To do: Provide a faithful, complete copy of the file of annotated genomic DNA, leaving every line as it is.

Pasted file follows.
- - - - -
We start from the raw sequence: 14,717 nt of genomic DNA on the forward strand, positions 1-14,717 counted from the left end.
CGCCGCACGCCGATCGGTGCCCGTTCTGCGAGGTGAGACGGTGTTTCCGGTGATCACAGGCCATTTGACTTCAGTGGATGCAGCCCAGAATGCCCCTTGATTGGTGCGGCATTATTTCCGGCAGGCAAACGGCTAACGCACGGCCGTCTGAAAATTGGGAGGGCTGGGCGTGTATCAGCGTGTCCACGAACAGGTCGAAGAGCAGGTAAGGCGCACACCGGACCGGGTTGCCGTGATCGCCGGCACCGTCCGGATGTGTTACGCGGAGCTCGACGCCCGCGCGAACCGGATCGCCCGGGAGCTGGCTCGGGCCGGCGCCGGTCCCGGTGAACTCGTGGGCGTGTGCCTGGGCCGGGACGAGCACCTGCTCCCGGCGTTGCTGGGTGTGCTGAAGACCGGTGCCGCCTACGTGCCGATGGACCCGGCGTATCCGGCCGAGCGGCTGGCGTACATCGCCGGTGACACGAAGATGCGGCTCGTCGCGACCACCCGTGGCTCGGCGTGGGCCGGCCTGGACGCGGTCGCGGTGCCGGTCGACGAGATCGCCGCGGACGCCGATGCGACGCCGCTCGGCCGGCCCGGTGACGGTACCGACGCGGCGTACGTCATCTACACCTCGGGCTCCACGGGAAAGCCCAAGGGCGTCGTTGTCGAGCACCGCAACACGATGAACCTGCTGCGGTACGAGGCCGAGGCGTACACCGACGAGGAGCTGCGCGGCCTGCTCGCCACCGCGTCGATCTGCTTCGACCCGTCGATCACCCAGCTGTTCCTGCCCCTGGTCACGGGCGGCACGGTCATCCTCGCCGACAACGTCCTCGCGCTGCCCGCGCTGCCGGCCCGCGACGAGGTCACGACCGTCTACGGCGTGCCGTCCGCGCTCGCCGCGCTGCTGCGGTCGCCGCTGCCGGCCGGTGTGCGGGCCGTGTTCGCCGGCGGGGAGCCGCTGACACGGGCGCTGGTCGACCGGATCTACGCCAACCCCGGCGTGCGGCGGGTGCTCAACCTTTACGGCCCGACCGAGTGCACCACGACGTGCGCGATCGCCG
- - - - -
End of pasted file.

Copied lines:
We start from the raw sequence: 14,717 nt of genomic DNA on the forward strand, positions 1-14,717 counted from the left end.
CGCCGCACGCCGATCGGTGCCCGTTCTGCGAGGTGAGACGGTGTTTCCGGTGATCACAGGCCATTTGACTTCAGTGGATGCAGCCCAGAATGCCCCTTGATTGGTGCGGCATTATTTCCGGCAGGCAAACGGCTAACGCACGGCCGTCTGAAAATTGGGAGGGCTGGGCGTGTATCAGCGTGTCCACGAACAGGTCGAAGAGCAGGTAAGGCGCACACCGGACCGGGTTGCCGTGATCGCCGGCACCGTCCGGATGTGTTACGCGGAGCTCGACGCCCGCGCGAACCGGATCGCCCGGGAGCTGGCTCGGGCCGGCGCCGGTCCCGGTGAACTCGTGGGCGTGTGCCTGGGCCGGGACGAGCACCTGCTCCCGGCGTTGCTGGGTGTGCTGAAGACCGGTGCCGCCTACGTGCCGATGGACCCGGCGTATCCGGCCGAGCGGCTGGCGTACATCGCCGGTGACACGAAGATGCGGCTCGTCGCGACCACCCGTGGCTCGGCGTGGGCCGGCCTGGACGCGGTCGCGGTGCCGGTCGACGAGATCGCCGCGGACGCCGATGCGACGCCGCTCGGCCGGCCCGGTGACGGTACCGACGCGGCGTACGTCATCTACACCTCGGGCTCCACGGGAAAGCCCAAGGGCGTCGTTGTCGAGCACCGCAACACGATGAACCTGCTGCGGTACGAGGCCGAGGCGTACACCGACGAGGAGCTGCGCGGCCTGCTCGCCACCGCGTCGATCTGCTTCGACCCGTCGATCACCCAGCTGTTCCTGCCCCTGGTCACGGGCGGCACGGTCATCCTCGCCGACAACGTCCTCGCGCTGCCCGCGCTGCCGGCCCGCGACGAGGTCACGACCGTCTACGGCGTGCCGTCCGCGCTCGCCGCGCTGCTGCGGTCGCCGCTGCCGGCCGGTGTGCGGGCCGTGTTCGCCGGCGGGGAGCCGCTGACACGGGCGCTGGTCGACCGGATCTACGCCAACCCCGGCGTGCGGCGGGTGCTCAACCTTTACGGCCCGACCGAGTGCACCACGACGTGCGCGATCGCCG